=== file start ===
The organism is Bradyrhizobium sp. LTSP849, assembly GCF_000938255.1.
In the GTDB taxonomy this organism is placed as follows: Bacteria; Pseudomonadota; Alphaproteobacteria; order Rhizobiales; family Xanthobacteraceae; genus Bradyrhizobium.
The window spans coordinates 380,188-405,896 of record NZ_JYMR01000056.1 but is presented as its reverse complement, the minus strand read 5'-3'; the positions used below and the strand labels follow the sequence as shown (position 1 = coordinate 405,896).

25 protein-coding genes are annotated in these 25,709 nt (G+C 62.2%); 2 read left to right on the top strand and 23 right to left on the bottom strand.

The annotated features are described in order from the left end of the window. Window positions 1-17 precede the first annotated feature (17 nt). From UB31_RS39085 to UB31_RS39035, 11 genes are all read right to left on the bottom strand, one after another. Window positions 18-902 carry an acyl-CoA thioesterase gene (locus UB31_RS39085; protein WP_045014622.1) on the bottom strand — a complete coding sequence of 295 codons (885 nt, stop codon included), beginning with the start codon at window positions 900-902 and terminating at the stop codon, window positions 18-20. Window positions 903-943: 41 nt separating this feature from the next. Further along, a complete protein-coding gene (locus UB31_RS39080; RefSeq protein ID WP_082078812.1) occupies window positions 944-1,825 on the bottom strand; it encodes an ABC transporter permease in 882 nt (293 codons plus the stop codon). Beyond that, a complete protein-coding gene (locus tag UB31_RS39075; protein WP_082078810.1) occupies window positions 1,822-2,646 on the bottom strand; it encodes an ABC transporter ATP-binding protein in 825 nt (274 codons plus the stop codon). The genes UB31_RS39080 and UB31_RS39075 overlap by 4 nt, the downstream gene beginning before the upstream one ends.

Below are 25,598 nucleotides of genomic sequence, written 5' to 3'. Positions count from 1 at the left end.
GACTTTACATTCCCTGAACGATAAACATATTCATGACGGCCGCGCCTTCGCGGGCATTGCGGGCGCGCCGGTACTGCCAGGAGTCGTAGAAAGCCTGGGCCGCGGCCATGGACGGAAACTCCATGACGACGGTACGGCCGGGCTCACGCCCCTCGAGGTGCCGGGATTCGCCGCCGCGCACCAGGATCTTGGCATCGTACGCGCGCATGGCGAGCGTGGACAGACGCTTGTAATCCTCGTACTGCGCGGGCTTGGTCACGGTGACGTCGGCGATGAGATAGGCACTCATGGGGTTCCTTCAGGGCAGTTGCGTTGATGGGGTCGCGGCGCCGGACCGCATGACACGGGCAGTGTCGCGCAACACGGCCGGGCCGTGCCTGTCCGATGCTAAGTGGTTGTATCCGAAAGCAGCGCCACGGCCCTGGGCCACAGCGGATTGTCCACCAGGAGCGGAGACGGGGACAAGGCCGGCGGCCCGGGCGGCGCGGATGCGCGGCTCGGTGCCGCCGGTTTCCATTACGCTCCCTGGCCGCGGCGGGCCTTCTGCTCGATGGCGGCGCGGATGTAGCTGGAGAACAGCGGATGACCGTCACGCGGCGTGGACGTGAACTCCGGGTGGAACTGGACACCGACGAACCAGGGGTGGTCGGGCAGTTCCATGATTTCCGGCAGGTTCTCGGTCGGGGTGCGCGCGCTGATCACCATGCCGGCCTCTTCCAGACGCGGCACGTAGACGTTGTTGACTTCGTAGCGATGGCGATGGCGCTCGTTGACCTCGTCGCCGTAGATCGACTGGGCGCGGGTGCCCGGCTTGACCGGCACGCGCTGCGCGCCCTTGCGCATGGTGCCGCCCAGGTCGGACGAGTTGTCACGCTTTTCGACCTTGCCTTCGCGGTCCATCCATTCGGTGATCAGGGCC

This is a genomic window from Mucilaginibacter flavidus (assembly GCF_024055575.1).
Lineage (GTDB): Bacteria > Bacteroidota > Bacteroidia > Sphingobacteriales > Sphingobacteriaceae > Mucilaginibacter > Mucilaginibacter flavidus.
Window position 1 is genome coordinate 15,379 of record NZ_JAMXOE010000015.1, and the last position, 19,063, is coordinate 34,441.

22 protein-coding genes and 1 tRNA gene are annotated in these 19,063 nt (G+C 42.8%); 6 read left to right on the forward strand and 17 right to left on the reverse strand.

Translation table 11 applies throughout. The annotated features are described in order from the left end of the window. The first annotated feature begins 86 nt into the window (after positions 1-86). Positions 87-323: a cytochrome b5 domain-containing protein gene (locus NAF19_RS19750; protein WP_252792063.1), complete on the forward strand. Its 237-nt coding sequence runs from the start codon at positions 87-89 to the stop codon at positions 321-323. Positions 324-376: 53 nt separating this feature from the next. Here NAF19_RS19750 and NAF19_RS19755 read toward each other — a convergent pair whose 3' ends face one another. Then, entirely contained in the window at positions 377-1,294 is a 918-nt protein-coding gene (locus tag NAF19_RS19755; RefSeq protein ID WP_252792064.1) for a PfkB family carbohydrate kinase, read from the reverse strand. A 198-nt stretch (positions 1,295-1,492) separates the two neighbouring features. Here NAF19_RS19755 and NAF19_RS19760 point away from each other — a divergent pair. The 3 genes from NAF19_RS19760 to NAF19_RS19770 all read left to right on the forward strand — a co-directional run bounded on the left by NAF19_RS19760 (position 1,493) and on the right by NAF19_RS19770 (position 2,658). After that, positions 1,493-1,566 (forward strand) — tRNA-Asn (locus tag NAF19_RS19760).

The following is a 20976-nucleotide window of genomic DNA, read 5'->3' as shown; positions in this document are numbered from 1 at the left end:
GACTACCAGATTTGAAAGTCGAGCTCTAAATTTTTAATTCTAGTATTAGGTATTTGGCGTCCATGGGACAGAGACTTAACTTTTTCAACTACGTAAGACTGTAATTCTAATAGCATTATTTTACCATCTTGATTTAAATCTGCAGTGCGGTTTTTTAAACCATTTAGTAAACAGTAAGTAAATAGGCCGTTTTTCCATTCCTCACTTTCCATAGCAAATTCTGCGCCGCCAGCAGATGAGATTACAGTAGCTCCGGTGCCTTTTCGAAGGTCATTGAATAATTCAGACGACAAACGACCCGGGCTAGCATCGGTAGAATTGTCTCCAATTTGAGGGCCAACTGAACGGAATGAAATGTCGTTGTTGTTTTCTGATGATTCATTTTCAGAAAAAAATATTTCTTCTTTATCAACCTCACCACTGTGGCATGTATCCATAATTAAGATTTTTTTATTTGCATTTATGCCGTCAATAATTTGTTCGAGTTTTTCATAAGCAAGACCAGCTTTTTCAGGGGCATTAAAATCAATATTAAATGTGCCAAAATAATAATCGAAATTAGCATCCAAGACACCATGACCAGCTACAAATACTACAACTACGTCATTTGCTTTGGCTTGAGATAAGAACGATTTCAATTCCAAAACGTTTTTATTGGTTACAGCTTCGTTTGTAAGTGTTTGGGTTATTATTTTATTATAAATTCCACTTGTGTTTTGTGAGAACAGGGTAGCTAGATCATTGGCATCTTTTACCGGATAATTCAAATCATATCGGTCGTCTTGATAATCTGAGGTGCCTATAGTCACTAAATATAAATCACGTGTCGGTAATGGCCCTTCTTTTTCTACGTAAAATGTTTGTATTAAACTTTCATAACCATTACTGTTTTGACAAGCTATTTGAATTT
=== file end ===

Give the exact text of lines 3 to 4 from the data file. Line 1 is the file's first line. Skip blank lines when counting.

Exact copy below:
The window spans coordinates 380,188-405,896 of record NZ_JYMR01000056.1 but is presented as its reverse complement, the minus strand read 5'-3'; the positions used below and the strand labels follow the sequence as shown (position 1 = coordinate 405,896).

25 protein-coding genes are annotated in these 25,709 nt (G+C 62.2%); 2 read left to right on the top strand and 23 right to left on the bottom strand.